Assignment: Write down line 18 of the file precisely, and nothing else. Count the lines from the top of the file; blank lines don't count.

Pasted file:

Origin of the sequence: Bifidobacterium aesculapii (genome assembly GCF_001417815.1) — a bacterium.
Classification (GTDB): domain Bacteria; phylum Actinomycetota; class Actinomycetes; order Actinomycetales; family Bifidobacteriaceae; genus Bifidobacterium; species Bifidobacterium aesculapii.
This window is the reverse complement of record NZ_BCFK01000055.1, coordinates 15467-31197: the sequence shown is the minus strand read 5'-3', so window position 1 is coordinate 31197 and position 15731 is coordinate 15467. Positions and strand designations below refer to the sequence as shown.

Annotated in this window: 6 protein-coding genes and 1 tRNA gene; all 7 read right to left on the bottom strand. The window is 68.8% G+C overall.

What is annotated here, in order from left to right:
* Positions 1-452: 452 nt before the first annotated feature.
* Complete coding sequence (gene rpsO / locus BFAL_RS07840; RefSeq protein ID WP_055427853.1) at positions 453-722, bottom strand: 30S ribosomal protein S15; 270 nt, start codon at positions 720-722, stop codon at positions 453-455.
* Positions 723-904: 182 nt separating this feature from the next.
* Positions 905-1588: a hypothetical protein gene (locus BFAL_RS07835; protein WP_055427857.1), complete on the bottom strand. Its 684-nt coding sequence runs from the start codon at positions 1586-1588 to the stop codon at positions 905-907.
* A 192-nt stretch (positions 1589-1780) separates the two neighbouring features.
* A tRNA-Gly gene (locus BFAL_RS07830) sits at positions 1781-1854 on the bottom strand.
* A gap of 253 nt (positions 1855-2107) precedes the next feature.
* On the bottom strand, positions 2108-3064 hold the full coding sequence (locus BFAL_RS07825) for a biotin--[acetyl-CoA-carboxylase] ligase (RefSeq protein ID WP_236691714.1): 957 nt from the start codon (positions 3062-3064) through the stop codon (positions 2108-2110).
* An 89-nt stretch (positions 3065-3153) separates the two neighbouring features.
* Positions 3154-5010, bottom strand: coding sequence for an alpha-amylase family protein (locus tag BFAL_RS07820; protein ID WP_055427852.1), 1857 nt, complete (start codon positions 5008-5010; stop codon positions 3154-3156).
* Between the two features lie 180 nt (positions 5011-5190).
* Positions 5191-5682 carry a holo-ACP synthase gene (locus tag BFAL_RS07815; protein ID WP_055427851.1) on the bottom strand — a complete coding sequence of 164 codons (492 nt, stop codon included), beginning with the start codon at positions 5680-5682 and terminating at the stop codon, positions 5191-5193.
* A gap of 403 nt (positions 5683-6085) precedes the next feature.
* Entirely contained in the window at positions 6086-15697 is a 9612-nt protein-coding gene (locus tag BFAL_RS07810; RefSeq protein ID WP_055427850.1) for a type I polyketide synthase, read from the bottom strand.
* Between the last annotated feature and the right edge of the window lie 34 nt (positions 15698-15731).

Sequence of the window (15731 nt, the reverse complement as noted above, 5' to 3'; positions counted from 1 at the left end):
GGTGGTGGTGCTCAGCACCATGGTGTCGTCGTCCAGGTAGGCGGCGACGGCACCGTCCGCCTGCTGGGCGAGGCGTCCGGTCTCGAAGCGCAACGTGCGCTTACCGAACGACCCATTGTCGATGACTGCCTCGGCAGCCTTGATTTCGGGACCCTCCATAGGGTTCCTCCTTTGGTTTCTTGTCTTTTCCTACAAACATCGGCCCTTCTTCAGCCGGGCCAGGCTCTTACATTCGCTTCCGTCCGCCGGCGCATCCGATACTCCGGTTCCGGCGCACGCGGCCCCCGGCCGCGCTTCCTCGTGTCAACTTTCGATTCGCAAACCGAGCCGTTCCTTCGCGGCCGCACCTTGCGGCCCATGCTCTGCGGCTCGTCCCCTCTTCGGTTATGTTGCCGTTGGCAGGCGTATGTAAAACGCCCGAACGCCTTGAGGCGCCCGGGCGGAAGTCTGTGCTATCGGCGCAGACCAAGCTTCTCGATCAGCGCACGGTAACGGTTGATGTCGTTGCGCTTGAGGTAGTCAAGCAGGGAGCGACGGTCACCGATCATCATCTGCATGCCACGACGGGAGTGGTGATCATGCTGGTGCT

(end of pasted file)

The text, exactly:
* A gap of 403 nt (positions 5683-6085) precedes the next feature.